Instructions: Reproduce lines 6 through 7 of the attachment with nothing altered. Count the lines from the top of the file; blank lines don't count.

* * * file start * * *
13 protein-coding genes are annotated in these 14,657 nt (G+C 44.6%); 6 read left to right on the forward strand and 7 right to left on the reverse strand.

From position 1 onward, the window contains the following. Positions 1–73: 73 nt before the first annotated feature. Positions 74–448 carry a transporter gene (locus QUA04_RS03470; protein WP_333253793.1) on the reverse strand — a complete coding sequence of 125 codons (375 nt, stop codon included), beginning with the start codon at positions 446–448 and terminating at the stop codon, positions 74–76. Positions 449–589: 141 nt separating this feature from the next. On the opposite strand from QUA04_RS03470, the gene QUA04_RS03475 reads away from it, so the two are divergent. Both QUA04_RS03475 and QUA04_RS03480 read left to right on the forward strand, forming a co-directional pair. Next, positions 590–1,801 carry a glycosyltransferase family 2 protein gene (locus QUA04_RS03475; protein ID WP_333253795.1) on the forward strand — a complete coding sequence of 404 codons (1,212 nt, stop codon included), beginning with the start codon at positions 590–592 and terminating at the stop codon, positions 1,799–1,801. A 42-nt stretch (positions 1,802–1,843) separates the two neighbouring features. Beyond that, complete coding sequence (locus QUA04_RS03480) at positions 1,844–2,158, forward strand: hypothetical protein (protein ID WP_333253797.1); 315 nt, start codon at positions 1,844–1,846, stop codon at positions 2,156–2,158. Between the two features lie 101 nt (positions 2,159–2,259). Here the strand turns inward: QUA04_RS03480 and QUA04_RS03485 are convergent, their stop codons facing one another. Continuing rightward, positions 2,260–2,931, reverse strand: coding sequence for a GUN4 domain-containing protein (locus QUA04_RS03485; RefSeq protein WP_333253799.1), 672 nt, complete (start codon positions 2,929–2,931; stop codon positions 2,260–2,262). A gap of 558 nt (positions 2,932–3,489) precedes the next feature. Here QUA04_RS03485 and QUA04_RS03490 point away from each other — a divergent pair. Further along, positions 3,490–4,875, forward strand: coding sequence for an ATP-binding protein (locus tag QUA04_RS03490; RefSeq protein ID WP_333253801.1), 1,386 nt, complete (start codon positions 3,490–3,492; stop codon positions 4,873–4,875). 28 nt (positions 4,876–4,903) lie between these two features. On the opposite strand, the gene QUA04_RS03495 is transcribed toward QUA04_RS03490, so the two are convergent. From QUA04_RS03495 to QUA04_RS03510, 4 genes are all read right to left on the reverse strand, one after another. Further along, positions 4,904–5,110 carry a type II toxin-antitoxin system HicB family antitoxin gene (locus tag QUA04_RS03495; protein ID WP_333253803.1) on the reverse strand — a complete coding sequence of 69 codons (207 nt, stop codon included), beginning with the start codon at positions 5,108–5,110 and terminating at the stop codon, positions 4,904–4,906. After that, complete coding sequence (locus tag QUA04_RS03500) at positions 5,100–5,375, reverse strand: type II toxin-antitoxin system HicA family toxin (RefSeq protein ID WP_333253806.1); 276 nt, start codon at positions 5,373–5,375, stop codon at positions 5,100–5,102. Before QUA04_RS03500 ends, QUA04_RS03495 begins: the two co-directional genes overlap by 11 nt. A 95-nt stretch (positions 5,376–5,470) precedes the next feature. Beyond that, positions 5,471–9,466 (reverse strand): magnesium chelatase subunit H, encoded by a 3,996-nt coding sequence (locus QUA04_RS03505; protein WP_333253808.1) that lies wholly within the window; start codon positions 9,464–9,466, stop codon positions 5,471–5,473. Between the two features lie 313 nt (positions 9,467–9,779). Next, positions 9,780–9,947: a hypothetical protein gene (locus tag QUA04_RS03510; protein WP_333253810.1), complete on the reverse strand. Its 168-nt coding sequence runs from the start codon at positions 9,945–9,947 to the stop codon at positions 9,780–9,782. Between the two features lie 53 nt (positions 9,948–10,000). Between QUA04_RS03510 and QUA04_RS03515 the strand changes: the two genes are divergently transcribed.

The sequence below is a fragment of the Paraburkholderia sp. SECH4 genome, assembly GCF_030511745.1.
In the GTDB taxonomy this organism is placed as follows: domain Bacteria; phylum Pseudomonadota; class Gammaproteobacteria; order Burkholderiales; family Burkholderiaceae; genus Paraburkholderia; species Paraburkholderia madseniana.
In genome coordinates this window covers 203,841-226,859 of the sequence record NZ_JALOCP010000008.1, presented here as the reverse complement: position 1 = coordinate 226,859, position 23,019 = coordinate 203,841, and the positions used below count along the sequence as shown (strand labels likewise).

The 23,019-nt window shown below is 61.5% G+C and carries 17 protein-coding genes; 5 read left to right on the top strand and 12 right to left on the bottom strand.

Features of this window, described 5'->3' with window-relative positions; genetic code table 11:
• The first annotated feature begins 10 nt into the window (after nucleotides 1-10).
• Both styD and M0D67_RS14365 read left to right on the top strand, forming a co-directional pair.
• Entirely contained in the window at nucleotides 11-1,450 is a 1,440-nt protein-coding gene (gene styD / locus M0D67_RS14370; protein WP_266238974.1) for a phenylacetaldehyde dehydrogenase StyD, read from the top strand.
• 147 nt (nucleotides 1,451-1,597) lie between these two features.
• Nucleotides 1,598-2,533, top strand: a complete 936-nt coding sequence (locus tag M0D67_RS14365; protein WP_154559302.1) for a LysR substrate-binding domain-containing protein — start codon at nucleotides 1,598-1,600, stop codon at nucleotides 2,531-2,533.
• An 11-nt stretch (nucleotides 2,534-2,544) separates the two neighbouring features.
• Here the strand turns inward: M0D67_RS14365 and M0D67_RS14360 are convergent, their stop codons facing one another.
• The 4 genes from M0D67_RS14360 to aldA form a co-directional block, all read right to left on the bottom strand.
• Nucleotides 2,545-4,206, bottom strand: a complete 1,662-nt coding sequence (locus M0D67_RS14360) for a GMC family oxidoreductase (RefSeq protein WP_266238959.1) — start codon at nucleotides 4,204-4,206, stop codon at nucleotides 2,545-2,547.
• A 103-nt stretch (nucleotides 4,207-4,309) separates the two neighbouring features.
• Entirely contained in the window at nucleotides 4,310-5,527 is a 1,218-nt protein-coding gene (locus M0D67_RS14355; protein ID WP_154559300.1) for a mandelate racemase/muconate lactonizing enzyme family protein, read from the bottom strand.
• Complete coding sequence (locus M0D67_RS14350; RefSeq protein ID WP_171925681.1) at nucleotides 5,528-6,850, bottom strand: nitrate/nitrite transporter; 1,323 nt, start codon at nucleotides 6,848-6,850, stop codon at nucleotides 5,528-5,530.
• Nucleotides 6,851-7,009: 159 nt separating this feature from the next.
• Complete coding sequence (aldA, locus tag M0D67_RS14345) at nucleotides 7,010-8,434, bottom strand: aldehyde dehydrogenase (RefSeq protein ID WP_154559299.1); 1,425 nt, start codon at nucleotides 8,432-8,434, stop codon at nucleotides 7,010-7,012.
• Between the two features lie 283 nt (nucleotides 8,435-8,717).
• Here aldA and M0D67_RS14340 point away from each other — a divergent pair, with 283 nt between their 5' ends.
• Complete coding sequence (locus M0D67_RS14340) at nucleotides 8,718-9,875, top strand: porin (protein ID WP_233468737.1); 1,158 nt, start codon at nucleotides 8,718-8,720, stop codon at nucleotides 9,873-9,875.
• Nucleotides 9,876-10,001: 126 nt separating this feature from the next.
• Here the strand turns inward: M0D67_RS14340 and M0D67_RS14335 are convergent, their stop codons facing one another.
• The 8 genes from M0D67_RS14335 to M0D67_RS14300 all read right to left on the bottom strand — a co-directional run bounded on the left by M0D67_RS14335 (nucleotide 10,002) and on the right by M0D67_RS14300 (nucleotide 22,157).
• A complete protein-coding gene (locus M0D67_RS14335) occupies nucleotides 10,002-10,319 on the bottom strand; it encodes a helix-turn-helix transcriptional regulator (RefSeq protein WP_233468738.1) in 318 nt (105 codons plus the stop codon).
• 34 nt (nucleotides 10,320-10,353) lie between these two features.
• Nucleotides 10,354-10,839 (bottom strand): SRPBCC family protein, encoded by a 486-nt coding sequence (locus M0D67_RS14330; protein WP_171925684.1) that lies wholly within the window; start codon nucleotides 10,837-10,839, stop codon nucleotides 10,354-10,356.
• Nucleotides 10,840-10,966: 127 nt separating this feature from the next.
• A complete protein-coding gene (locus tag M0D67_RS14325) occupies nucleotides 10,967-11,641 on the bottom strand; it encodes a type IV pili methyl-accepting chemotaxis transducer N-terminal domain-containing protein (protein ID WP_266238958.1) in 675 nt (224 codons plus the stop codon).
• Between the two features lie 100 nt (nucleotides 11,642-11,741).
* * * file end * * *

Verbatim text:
The 23,019-nt window shown below is 61.5% G+C and carries 17 protein-coding genes; 5 read left to right on the top strand and 12 right to left on the bottom strand.

Features of this window, described 5'->3' with window-relative positions; genetic code table 11: